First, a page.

Sunday, November 23, 2014

Meandering Back onto the Page

I got an email yesterday saying that my friend Cathy had posted a new entry on her blog, Stilwellian. She listed what's she's learned in retirement from BLM, and I had trouble recognizing what she's learned compared to what I've learned, except for the last entry, "I'm good at wasting time." I've found that also. And that's probably why I've meandered off the web page into real time and then wasted a lot of time there.

So I've decided to get back to blogging, to try to blog at regular intervals, and to focus mostly on my poetry, how I write it, what kind of revisions I make, what kinds of incidents, thoughts, people give me a jolt that causes me to write a poem. I know everyone of you out there, all three of you, are very interested in that, so here goes.

Let's start with incidents that have caused me to write a poem. The first poetry I wrote was inspired by flashbacks, dreams, and memories of my combat in Vietnam, being shot at, trying to kill others, and then the process of trying to get my life back together after that. A sound, sight, smell, comment someone made, often caused a flashback, a sudden jolt to my memory that took it too another place, another time.

I had been back in New York a while after my mother died, getting her home ready to sell, and I spoke to a cousin I'd not seen in 50 years. He recommended a realtor. We spoke several times, and I sent him a copy of my memoir, What's It All About, Alfie, a self-published book I wrote specifically for my son, Al, or Alfie as we called him growing up. He called to say that he'd had traumatic experiences in some of the same areas I flew over.

I spoke with his wife on the phone several times when he wasn't home, and she told me that my cousin had been suffering from PTSD since he came home and that he'd refused help from the VA. He was drinking too much and that caused problems. She mentioned that the only pleasant memories he had were of walks with his grandmother, my Aunt Vi, to a granite boulder we called "the big rock." I think as a result of our talks, he did get help for his PTSD and stopped drinking. Those conversations sparked two poems, both centered around that granite boulder. Here's the final one of those poems:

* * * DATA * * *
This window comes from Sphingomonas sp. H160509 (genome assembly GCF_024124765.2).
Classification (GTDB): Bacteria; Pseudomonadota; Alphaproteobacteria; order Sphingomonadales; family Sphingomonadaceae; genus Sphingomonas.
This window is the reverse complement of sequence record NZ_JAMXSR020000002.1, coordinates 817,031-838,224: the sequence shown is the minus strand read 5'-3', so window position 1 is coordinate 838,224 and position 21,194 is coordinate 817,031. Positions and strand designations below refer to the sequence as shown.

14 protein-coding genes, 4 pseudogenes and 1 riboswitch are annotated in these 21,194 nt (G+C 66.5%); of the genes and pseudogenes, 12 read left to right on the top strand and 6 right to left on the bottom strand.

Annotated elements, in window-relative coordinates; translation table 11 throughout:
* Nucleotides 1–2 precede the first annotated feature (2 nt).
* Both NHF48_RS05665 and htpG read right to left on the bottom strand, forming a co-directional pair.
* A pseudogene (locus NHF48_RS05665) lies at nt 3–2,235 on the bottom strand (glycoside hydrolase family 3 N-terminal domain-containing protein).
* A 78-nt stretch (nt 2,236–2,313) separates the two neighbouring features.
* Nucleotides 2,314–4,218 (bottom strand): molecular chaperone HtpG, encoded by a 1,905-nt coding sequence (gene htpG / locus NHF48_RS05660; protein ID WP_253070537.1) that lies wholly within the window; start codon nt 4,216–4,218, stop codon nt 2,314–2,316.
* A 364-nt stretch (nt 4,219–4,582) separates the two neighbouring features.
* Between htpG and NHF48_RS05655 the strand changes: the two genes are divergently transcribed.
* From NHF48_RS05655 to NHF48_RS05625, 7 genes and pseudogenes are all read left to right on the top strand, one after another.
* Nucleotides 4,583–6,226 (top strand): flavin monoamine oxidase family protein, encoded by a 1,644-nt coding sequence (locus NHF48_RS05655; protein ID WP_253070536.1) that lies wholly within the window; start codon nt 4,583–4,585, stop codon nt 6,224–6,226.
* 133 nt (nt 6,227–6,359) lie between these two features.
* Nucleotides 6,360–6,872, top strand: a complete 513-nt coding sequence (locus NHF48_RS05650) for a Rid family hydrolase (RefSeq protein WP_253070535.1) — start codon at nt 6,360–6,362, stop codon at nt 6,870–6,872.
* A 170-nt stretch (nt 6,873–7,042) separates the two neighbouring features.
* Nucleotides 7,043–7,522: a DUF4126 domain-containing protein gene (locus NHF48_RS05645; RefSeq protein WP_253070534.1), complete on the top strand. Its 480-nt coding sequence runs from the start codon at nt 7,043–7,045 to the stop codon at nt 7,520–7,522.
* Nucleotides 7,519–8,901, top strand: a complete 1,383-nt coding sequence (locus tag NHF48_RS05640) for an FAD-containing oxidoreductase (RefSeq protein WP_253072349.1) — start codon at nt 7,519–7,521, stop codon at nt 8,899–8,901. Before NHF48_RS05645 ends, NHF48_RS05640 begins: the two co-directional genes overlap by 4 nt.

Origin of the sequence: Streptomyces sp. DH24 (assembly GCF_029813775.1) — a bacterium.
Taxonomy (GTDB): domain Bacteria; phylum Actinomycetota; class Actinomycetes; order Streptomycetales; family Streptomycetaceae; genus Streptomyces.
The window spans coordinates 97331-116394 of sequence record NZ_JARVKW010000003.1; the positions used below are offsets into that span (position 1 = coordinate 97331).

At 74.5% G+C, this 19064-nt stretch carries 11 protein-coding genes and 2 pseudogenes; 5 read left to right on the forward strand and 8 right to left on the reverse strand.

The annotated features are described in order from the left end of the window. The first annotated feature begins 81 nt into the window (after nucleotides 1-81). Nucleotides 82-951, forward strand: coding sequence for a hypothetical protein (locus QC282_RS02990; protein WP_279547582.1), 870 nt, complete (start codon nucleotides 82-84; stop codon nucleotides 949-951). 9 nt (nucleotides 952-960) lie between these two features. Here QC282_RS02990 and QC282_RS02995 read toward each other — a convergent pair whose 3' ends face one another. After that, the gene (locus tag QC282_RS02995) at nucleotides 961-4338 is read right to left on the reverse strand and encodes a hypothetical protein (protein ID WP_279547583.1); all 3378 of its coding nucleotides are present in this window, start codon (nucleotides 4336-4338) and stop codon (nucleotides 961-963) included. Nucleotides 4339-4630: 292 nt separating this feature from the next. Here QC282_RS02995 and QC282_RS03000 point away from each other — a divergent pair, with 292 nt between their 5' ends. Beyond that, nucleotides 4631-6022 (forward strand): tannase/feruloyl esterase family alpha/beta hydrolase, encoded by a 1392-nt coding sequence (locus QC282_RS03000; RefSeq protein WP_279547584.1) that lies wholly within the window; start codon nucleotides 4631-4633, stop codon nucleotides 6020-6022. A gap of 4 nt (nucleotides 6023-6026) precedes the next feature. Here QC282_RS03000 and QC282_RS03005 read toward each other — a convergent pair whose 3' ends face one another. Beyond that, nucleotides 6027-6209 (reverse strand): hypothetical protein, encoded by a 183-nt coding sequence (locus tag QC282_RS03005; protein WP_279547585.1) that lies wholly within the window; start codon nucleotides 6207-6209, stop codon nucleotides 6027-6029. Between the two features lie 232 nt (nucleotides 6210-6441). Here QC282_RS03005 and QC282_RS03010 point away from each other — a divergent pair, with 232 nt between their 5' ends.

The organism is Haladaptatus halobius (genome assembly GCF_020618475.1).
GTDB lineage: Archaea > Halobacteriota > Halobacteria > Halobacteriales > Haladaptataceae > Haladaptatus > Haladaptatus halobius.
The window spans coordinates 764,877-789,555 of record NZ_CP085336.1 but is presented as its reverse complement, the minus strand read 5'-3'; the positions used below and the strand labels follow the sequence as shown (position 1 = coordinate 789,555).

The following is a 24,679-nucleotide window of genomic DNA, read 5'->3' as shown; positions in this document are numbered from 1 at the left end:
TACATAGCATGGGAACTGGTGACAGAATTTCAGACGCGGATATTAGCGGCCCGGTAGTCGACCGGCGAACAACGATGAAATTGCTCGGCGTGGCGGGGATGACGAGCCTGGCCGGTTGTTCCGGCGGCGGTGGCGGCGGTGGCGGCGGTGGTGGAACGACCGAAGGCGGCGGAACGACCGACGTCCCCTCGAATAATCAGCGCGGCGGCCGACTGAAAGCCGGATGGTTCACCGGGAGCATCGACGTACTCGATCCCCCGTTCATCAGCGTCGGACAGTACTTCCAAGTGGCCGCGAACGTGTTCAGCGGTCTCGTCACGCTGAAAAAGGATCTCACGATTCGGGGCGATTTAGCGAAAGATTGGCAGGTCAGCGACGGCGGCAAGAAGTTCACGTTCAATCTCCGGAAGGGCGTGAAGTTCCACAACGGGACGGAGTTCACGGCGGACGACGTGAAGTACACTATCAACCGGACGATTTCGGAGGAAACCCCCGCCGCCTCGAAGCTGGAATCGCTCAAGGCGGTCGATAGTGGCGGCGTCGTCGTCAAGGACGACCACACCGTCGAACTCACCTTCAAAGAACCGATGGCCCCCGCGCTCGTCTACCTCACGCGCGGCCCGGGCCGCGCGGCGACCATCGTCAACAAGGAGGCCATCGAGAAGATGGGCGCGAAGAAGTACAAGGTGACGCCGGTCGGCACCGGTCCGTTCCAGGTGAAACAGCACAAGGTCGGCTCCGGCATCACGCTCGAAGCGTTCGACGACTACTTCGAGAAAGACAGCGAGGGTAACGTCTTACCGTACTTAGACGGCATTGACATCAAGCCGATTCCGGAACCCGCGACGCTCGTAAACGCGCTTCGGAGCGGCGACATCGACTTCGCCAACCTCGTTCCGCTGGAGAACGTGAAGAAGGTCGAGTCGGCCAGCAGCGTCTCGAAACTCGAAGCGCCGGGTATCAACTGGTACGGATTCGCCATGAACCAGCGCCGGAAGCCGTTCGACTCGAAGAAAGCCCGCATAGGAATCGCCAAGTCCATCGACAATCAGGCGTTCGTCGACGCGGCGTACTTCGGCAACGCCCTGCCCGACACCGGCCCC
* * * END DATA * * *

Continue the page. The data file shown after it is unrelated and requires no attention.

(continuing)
A Glacial Erratic
The large granite boulder has rested
here in the oak and pitch pine forest
for thousands of years. Its top is broad
and flat with patches of yellow lichen.

Twenty thousand years earlier the
Wisconsin Glacier pried the boulder
out of continental bedrock, pushing it
and rolling it until it sat on this hill.

Four children and their gray-haired
guide sit on it in the warm sunshine,
eating jelly sandwiches. They listen
to delightful tales the woman tells.

They play in the sunshine and scramble
on its cracked and pitted gray sides.
This is not their first time at the rock.
Their pied piper, their grandmother,

brings them here often, leading them
on the long, raucous, and joyous trek.
The kids don’t know about the glacier
and it would mean nothing to them.

The kids also don't know that one of them
will be ravaged and scarred by a jungle war
and his memories of these sun-filled days
will help him recover from his despair. 

He will remember his grandmother’s laugh
and those walks to the ancient rock and find
that the gentle power of her love, like the slow
power of the glacier, will conquer his fears.
Published in Emerging Voices, 2014

I took the idea of those walks with his grandmother to that rock, mixed them with my own wonderful memories of my Aunt Vi and trips to that rock with her, and imagined how those sun-filled days of childhood were so magical. I wanted to show that the horror and emotional scars of war could be overcome with love, even if that love was only in memories of a grandmother long dead. An earlier version of that poem didn't have the recovery from the trauma because it hadn't yet happened. Bill's recovery inspired me to write a completely new poem, that has a happier ending.